I am also remarried and am childless but not by choice. My second wedding was a backyard affair, casual attire and anyone was welcome 🙂
    Some lessons have to be learned the hard way I guess. Thank you for writing this post and congrats on being freshly pressed!

    All future couples out there should read this post before the wedding invitations go out.

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  151. For me, weddings are about hospitality. We also wanted to be sure our guests–many coming from out of town–had a great time. We would have our great time later 🙂

    Also, some of the best times our kids have had have been at weddings because of one word: dancing! If a wedding is boring for kids, it’s because there is not enough dancing. And, by the way, if it’s boring for kids, it’s probably boring for everyone. Not everyone wants to sit through a day-long spectacle without some dancing.

    I was an exchange student in France and went to a wedding. The reception began at 7:30 pm and went to about 5pm the next day. I begged my host family to take me home at 3 am, and my host sisters mocked me for being lame. After every dinner course there was dancing–and there were many courses.

  152. I’ve always believed there must be a mathematical formula showing that the amount of fuss and money spent on a wedding is in indirect proportion to the length and health of the marriage.

  153. This is so true. It makes you think

  154. Reblogged this on Save the Mermaids and commented:
    I could not agree with this more. I recently got married myself, and went out of my way to ensure it did not become a high-stress and calculated event. It sums up my thoughts perfectly on this modern desire for the flawless wedding.

  155. Absolutely fantastic post. Weddings have taken what should be a celebration of a union and become ridiculous, overpriced correographed events that only look good in video. Kids would probably not want to be there. I don’t think I woulod either.

  156. My mother, being old school, felt weddings were adult affairs and children should not, under any circumstances, be included. I’m a bit on the fence and think it depends on a wedding. For the more formal affairs, I could see how what would be a night of enjoyment for adults could be hell for a child. For the more informal weddings, it could be fun.

    What shocks me most here are all the posts passing judgement on the people who have chose to ban children. It should be the brides choice. Really.

  157. I think it comes across as slightly unkind to position people who don’t invite children as hypocrites as weddings are about an ‘intention to have a family’. For some, as demonstrated in this debate, the decision is purely financial. In this current economic climate, people are scrimping and saving to get married, and inviting children (most of whom you don’t actually know) is an expense that you simply can’t afford. I love children, but simply couldn’t afford to pay £3o a head for people’s children. The only child that attended was a baby and the mother was still breast feeding. I felt that it would be unreasonable to expect a breast feeding mother not to bring her baby. I only had a guest list of 100 (due to our budget)and therefore couldn’t invite my first cousins, let alone people’s children. In no way was it about elegance, pomp, or about children’s behaviour ruining the day. That, I had no concern over at all.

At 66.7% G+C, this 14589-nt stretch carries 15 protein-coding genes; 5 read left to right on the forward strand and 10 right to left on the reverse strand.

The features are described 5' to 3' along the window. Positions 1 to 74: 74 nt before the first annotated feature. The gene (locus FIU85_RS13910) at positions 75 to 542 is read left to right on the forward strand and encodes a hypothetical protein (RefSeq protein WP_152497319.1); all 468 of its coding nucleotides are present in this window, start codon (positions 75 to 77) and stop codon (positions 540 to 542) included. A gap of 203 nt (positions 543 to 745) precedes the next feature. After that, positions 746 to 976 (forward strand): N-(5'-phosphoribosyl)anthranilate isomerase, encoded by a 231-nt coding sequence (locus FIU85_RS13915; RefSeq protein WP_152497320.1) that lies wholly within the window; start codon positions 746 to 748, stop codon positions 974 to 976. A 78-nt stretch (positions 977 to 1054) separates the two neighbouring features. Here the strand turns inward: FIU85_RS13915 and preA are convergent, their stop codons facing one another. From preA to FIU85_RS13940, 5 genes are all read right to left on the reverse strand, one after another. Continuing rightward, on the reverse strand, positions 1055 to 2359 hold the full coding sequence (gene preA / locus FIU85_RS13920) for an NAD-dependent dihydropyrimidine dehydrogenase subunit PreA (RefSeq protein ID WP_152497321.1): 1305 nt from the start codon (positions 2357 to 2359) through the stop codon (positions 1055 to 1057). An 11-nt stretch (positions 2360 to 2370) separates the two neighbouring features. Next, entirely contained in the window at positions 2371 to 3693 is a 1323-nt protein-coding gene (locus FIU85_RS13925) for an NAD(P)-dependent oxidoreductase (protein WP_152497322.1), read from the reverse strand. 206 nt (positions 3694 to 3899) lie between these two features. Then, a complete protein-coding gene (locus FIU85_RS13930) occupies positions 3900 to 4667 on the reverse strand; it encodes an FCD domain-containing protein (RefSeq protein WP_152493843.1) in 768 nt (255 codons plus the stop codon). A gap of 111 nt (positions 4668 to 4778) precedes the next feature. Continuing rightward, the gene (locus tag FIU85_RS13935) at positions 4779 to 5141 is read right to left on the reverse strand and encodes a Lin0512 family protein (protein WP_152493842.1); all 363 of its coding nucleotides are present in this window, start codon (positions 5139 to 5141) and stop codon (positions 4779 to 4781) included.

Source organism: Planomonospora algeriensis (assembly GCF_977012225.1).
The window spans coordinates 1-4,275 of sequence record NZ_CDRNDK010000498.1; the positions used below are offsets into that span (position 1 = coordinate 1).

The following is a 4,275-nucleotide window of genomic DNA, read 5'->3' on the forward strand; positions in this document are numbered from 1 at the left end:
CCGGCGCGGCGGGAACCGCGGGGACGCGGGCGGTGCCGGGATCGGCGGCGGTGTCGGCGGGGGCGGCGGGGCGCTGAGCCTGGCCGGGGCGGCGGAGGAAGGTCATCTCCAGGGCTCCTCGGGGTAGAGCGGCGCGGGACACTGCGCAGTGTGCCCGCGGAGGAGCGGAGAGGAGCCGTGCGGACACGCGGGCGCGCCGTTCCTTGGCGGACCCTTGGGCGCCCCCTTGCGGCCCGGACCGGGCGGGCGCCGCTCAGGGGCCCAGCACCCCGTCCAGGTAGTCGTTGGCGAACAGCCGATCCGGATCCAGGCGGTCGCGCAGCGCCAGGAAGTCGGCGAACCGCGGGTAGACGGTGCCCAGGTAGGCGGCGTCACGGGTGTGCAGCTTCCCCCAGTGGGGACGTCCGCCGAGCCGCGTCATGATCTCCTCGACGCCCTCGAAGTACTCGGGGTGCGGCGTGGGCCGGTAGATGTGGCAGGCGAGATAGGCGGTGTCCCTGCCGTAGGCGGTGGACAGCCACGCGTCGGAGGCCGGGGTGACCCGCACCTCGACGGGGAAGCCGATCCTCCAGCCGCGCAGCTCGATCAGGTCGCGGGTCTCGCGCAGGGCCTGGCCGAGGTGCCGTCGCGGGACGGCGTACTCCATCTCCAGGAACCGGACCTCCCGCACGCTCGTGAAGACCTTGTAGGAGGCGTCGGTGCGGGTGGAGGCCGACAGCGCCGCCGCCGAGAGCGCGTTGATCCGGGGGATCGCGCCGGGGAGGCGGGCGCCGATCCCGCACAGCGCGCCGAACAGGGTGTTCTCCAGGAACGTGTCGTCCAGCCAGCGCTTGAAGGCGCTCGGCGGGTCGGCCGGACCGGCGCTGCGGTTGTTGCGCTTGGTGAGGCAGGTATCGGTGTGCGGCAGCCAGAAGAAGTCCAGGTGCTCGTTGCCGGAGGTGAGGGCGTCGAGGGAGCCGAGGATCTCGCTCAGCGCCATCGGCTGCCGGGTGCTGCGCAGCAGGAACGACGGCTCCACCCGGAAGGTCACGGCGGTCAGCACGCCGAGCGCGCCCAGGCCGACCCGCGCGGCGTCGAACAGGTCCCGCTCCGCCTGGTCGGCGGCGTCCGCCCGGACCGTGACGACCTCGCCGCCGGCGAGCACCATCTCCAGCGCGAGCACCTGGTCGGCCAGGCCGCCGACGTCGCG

A few friends asked me whether their children could come. I explained it was purely financial and if I said yes to one person, I’d have to say yes to everyone. I hope they understood, but by reading this thread, it would seem not! That makes me feel very sad that some couple’s decisions are perceived in such a unkind way.

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  159. No kids…I don’t go. Saves me some money and then you can have someone take my place…no problem. I’m so bad at dancing I’d even turn down the twirling invitation.

    Let’s remember it is an ‘invitation’. You are not obligated to go!

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  161. sicntired on said:

    I posted my reply on the 5 things article by mistake,so,I’ll just say that #1this sure brought out the comments#2I am officially now so old that the younger generation annoys,befuddles,frustrates and sickens me so much that I’m a grumpy old man now.#3People who don’t allow kids to attend their wedding are missing the reason that marriage was made an institution in the first place.These are the same people who pay surrogates to carry their children to save their figures,i presume?Truly a lost generation.They want to save the planet but don’t care about anyone but themselves and whatever they can grasp with their grubby little hands.Drive smart cars but can’t do simple addition without a palm pilot.I pray(without expectation of a second party to the conversation)for sun spots and solar flares.

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  163. Marcella Rousseau on said:

    I like kids. In some events I’ve attended, they were better company than the adults. At my own wedding there were kids. Since we’re all complaining here, my complaint is that the kids at my wedding were too quiet. I would have liked some boisterous kids in the midst. Kids are funny. Adults have baggage. I went to a kid-free wedding for two English professors. Everybody at the reception was an English professor except me. I was a student in the class taught by the bride. I was bored. I attended another wedding of friends of my ex. The male relatives of the groom had a knock-down, drag-out fist fight IN THE LADIES ROOM! My brand new camera was stolen off my table, and an elderly relative of the groom had a heart attack and was laying on top of one of the tables. Fortunately there were no children at the reception because I would hate for kids to see such violence.